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35
Finding the k Shortest Paths
, 1997
"... We give algorithms for finding the k shortest paths (not required to be simple) connecting a pair of vertices in a digraph. Our algorithms output an implicit representation of these paths in a digraph with n vertices and m edges, in time O(m + n log n + k). We can also find the k shortest pat ..."
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Cited by 289 (2 self)
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We give algorithms for finding the k shortest paths (not required to be simple) connecting a pair of vertices in a digraph. Our algorithms output an implicit representation of these paths in a digraph with n vertices and m edges, in time O(m + n log n + k). We can also find the k shortest paths from a given source s to each vertex in the graph, in total time O(m + n log n +kn). We describe applications to dynamic programming problems including the knapsack problem, sequence alignment, maximum inscribed polygons, and genealogical relationship discovery. 1 Introduction We consider a longstudied generalization of the shortest path problem, in which not one but several short paths must be produced. The k shortest paths problem is to list the k paths connecting a given sourcedestination pair in the digraph with minimum total length. Our techniques also apply to the problem of listing all paths shorter than some given threshhold length. In the version of these problems studi...
On RAM priority queues
, 1996
"... Priority queues are some of the most fundamental data structures. They are used directly for, say, task scheduling in operating systems. Moreover, they are essential to greedy algorithms. We study the complexity of priority queue operations on a RAM with arbitrary word size. We present exponential i ..."
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Cited by 70 (9 self)
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Priority queues are some of the most fundamental data structures. They are used directly for, say, task scheduling in operating systems. Moreover, they are essential to greedy algorithms. We study the complexity of priority queue operations on a RAM with arbitrary word size. We present exponential improvements over previous bounds, and we show tight relations to sorting. Our first result is a RAM priority queue supporting insert and extractmin operations in worst case time O(log log n) where n is the current number of keys in the queue. This is an exponential improvement over the O( p log n) bound of Fredman and Willard from STOC'90. Our algorithm is simple, and it only uses AC 0 operations, meaning that there is no hidden time dependency on the word size. Plugging this priority queue into Dijkstra's algorithm gives an O(m log log m) algorithm for the single source shortest path problem on a graph with m edges, as compared with the previous O(m p log m) bound based on Fredman...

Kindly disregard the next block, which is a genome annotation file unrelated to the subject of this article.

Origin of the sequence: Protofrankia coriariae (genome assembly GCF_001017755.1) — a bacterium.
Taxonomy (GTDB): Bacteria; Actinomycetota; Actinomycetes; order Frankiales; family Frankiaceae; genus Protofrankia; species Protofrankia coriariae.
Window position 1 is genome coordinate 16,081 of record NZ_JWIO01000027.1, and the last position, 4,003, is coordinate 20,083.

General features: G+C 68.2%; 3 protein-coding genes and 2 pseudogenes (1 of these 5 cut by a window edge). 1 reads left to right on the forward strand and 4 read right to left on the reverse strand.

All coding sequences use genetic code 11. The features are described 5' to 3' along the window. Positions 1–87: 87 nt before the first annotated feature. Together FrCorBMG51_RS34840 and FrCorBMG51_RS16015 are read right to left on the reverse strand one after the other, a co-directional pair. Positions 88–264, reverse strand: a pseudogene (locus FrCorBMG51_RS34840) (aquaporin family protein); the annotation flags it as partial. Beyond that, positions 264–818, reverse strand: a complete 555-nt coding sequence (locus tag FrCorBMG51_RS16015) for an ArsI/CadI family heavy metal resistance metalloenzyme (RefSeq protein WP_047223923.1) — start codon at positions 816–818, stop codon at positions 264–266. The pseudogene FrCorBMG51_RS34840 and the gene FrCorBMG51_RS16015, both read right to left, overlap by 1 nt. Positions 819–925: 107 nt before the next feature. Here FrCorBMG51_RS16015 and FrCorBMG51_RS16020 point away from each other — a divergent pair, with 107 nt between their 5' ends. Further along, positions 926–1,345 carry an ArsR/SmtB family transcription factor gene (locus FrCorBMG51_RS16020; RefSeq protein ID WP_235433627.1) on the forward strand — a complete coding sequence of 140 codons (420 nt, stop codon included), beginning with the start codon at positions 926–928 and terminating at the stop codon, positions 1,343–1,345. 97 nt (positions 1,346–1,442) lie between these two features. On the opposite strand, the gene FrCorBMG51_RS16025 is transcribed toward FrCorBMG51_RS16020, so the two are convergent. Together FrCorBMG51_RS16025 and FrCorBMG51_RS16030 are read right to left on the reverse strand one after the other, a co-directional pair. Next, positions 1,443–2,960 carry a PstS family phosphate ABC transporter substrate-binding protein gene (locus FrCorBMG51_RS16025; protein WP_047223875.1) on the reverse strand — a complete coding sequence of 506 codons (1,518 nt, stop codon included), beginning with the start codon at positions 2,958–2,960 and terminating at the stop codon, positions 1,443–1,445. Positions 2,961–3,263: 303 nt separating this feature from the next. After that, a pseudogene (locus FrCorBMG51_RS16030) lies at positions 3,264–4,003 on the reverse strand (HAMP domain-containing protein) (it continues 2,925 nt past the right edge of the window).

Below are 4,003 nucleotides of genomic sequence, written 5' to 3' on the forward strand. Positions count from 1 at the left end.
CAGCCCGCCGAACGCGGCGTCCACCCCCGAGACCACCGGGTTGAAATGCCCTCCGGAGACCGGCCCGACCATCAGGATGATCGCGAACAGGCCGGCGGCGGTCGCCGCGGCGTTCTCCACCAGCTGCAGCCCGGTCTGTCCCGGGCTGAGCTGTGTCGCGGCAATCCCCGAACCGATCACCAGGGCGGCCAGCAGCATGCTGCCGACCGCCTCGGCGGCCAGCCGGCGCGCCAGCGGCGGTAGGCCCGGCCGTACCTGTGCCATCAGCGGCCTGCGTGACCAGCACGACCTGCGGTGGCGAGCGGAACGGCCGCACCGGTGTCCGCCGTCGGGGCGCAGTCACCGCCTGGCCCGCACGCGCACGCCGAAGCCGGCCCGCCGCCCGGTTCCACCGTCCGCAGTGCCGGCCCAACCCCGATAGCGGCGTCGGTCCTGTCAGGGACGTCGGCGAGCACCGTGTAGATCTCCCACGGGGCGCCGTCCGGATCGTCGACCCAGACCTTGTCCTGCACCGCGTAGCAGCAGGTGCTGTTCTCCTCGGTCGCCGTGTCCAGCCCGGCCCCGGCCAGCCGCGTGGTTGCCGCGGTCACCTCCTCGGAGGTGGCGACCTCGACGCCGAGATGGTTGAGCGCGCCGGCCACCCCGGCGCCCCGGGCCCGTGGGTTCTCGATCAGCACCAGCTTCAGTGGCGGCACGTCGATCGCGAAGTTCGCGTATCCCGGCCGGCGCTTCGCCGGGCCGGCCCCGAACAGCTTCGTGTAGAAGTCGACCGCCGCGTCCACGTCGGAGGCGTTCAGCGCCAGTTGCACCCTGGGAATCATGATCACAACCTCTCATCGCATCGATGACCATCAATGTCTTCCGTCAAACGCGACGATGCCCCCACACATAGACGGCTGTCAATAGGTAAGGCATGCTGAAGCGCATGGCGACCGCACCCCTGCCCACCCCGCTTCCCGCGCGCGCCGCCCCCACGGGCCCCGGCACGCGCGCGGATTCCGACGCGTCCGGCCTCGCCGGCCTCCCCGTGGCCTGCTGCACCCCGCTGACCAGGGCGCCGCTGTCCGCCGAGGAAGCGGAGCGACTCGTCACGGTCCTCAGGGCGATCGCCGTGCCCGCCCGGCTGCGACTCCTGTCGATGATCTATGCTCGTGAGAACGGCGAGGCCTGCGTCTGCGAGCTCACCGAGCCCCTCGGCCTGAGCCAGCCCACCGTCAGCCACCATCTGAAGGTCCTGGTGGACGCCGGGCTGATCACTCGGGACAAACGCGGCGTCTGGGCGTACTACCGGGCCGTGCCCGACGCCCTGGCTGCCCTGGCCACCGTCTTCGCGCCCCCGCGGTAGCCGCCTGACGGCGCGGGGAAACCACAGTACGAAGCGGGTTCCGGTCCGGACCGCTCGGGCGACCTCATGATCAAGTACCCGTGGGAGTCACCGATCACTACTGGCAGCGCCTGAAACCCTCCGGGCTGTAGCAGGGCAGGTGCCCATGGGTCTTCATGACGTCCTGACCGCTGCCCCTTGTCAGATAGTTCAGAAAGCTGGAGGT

Efficient Fair Queueing Algorithms for PacketSwitched Networks
 IEEE/ACM Transactions on Networking
, 1998
"... AbslmclAlthough wcightcd fair queueing (WFQ) has been regnrdcd ns an ideal scheduling algorithm in terms of its combined dclny bound and proportional fairness properties, its asymptotic time complexity increases linearly with the number of sessions scrviccd by the scheduler, thus limiting its use i ..."
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Cited by 49 (3 self)
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AbslmclAlthough wcightcd fair queueing (WFQ) has been regnrdcd ns an ideal scheduling algorithm in terms of its combined dclny bound and proportional fairness properties, its asymptotic time complexity increases linearly with the number of sessions scrviccd by the scheduler, thus limiting its use in highspeed networks. An algorithm that combines the delay and fairness bounds of WFQ with O(1) timestamp computations had rcmnincd clusivc so far. In this paper we present two novel scheduling nlgorithms that have O ( 1) complexity for timestamp computations and provide the same bounds on endtoend delay nnd buffer rcquircmcnts as those of WFQ. The first algorithm, flrrrrtcbased fair qucueing VE’Q), uses a framing mechanism to pcriodicnlly recalibrate a global variable tracking the progress oP work in the system, limiting any shortterm unfairness to within n frnme period. The second algorithm, starring potentialbnsc~ij2ir
On Parallel Hashing and Integer Sorting
, 1991
"... The problem of sorting n integers from a restricted range [1::m], where m is superpolynomial in n, is considered. An o(n log n) randomized algorithm is given. Our algorithm takes O(n log log m) expected time and O(n) space. (Thus, for m = n polylog(n) we have an O(n log log n) algorithm.) The al ..."
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Cited by 25 (9 self)
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The problem of sorting n integers from a restricted range [1::m], where m is superpolynomial in n, is considered. An o(n log n) randomized algorithm is given. Our algorithm takes O(n log log m) expected time and O(n) space. (Thus, for m = n polylog(n) we have an O(n log log n) algorithm.) The algorithm is parallelizable. The resulting parallel algorithm achieves optimal speed up. Some features of the algorithm make us believe that it is relevant for practical applications. A result of independent interest is a parallel hashing technique. The expected construction time is logarithmic using an optimal number of processors, and searching for a value takes O(1) time in the worst case. This technique enables drastic reduction of space requirements for the price of using randomness. Applicability of the technique is demonstrated for the parallel sorting algorithm, and for some parallel string matching algorithms. The parallel sorting algorithm is designed for a strong and non standard mo...
Two and ThreeDimensional Point Location in Rectangular Subdivisions
 Journal of Algorithms
, 1995
"... We apply van Emde Boastype stratified trees to point location problems in rectangular subdivisions in 2 and 3 dimensions. In a subdivision with n rectangles having integer coordinates from [0; U \Gamma 1], we locate an integer query point in O((log log U ) d ) query time using O(n) space when d ..."